I would be the first to say the unthinkable.
“Let’s just carry it.”
Virkler, who despised me, would cock his head to the side and think that maybe I wasn’t so bad. He agreed. We could do this. The job had to be done.
We gathered all of the cases together, each of us grabbing one case by ourselves and holding the last one between our bodies and began walking. We drug the cases through sand, stopping every few feet to readjust or rest. Neither one of us wanted to be the first to admit defeat and we were suffering. About ten minutes into the walk of death, the wind began to pick up. The previously clear sky full of stars began to be filled with sand.
The sandstorm came quickly and fiercely. We were too far out and much too stubborn to turn around so we kept going. We pulled our shirts over our mouths and noses, closed our eyes, and walked blindly forward, dragging hundreds of pounds of that stupid piece of equipment. I certainly wasn’t about to admit that I was exhausted and miserable to a Marine that already viewed me as a weak link. I would proceed to swallow a beach’s worth of sand on the remainder of the walk.
I swore in my head that this was on par with the Trail of Tears as the case I was dragging rammed into my legs. If I walked faster, it would bang harder into my legs, and Virkler would have to match my speed or else the case held between us would yank our shoulders out of socket. Virkler and I had to watch each other’s bodies to see how the other was moving so we could equally match the steps and speed. Every muscle in my body was screaming.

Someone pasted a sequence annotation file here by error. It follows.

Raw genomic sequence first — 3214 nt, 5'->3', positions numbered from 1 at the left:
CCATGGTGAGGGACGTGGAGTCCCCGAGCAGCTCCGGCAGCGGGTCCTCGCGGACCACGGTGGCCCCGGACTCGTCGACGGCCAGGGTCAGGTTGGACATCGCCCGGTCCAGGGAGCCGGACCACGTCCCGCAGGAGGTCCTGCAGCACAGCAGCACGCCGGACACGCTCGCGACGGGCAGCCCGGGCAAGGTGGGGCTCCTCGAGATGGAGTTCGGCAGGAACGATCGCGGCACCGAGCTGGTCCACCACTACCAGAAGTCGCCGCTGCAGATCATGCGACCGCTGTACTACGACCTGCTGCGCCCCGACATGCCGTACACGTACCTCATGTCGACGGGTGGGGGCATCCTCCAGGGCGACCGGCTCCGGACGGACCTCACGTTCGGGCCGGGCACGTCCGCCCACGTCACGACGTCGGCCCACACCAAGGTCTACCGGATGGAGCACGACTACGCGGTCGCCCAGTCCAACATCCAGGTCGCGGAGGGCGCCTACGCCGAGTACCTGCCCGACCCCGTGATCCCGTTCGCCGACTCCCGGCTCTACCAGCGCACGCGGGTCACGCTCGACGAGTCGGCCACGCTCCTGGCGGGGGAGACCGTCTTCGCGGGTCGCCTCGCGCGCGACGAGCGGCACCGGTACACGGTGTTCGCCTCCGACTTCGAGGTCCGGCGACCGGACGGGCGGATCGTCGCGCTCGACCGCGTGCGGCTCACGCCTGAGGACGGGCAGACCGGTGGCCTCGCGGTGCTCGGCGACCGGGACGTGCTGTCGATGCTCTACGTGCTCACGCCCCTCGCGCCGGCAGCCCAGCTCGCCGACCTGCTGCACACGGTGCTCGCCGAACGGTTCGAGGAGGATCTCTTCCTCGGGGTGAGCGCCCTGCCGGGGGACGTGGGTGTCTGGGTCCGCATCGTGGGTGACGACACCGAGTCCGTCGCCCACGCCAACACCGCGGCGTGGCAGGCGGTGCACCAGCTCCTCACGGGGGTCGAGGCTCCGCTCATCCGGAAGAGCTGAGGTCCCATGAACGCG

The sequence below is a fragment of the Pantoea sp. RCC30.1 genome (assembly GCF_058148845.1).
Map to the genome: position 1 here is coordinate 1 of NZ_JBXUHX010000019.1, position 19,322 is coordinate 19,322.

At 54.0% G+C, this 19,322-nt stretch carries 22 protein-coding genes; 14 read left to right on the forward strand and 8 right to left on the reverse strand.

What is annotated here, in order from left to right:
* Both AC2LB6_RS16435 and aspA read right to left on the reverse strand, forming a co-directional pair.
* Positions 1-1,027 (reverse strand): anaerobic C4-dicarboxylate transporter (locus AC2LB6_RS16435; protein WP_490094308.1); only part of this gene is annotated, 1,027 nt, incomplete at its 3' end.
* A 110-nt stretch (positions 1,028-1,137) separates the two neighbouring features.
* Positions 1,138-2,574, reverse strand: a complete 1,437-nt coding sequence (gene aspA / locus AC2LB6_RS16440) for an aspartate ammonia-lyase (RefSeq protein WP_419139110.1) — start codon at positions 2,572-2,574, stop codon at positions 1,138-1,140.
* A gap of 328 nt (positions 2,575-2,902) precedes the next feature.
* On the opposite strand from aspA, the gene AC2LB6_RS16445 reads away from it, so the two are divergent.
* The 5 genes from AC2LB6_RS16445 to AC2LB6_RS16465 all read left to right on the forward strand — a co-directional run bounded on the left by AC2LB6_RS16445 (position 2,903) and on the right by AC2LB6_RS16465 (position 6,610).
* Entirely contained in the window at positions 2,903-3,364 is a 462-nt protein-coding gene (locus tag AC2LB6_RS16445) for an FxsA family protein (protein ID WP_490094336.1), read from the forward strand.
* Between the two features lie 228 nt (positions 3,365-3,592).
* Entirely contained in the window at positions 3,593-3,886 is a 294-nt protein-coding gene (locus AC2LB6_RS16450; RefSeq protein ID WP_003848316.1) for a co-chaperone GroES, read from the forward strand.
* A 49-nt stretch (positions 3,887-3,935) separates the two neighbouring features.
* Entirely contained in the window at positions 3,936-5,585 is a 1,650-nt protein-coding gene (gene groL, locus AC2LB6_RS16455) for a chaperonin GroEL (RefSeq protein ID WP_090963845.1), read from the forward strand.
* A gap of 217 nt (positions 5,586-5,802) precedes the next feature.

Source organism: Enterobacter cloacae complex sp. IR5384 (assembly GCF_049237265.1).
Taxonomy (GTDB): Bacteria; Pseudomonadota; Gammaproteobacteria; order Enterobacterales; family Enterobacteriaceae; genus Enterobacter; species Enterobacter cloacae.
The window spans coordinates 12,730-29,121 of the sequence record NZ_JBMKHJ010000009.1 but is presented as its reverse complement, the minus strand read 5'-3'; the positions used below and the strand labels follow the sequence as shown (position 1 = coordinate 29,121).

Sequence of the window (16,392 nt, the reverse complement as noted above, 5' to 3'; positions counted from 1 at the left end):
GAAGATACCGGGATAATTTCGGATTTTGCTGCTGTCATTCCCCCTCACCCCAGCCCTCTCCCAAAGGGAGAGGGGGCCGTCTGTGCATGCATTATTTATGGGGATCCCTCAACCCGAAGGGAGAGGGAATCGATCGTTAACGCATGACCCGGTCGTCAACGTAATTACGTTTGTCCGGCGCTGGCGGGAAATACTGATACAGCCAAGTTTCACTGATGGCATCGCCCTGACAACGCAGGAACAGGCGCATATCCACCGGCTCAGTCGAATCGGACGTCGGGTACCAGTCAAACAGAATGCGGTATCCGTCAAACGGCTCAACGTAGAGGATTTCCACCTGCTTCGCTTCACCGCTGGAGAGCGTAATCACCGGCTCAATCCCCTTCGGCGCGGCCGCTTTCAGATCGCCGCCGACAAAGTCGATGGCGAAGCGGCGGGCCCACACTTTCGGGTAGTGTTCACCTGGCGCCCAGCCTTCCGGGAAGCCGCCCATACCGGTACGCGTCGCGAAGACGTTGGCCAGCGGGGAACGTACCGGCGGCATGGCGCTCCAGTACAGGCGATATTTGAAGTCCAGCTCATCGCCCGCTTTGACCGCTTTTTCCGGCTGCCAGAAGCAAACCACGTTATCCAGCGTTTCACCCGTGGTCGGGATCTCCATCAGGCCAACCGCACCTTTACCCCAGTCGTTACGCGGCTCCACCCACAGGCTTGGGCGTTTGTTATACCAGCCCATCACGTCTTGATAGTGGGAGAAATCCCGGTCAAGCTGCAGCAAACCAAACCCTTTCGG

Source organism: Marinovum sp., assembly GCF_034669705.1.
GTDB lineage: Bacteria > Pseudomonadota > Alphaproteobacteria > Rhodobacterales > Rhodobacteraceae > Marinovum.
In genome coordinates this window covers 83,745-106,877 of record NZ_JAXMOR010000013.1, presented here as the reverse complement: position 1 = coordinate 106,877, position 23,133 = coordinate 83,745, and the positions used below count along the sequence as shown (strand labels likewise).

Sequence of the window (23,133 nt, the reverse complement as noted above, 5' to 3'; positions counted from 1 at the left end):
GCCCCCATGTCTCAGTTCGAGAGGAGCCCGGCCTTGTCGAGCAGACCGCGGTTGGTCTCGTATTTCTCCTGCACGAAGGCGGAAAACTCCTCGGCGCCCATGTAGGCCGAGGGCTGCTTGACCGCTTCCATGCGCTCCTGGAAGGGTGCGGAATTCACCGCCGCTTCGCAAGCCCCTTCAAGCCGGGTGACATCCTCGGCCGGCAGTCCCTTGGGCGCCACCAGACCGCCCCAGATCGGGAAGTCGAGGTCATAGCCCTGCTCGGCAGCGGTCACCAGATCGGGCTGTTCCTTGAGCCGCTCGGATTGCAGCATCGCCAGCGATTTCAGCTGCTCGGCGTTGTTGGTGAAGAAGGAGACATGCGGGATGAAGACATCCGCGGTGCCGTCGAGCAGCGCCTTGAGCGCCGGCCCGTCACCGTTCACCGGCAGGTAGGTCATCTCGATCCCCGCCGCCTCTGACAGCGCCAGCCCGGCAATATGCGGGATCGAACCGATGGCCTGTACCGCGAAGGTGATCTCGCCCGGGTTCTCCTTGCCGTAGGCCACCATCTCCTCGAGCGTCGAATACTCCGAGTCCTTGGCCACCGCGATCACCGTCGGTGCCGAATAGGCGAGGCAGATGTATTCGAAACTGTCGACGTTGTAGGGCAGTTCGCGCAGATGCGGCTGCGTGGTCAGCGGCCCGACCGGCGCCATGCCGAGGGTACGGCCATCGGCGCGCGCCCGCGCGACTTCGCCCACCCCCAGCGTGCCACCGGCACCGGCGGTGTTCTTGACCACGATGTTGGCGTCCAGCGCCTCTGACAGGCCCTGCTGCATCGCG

The worst part? The sandstorm meant we couldn’t see where we were going. We would constantly stop and see if we could gain a sense of direction. We could see nothing for a solid 30 minutes. At one point, I was afraid we had walked off the base and were just wandering around in a sandstorm because we hadn’t seen a building for such a long time. I was starting to become scared. I didn’t think Delaram had walls all of the way around the base; there was an elevated berm of sand but it wasn’t a far shot to think we could’ve climbed it in this storm and walked off into the night.
Virkler began running ahead to see if he could see where we were going and to ensure we weren’t walking off into the great yonder. Every time he left me with the equipment, I was scared he wouldn’t be able to find me again. Whenever I would see his body coming back through the sandstorm, I would breathe a sigh of relief.
After what felt like seven hours but was probably an hour or so, Virkler ran back, excitedly saying he could see a light. We had been walking about two degrees too far to the right and were walking straight past the airfield. We picked up the cases and turned in the direction of the lights, finally reaching the shack that represented the airfield.
We got the WPPL up quickly, building the radio tower in the dark, in the middle of a fucking sandstorm. Virkler and I were cursing and more frustrated than angry, arguing with each other a little as we worked as a stubborn team. We entered the building to set up the other equipment and functioned better as a team with the sand no longer scraping our eyeballs.
The storm had died down as we were working so the night sky was again clear when we began the trek back to the compound. He and I were laughing and joking around, wiping sand boogers from our eyes and blowing sand out of our noses and flinging the brown snot to the ground. We were covered from head to toe in moon dust, our cammies completely blending in with the desert.
Through miserable circumstances, a friendship was born.
Virkler would become my rock.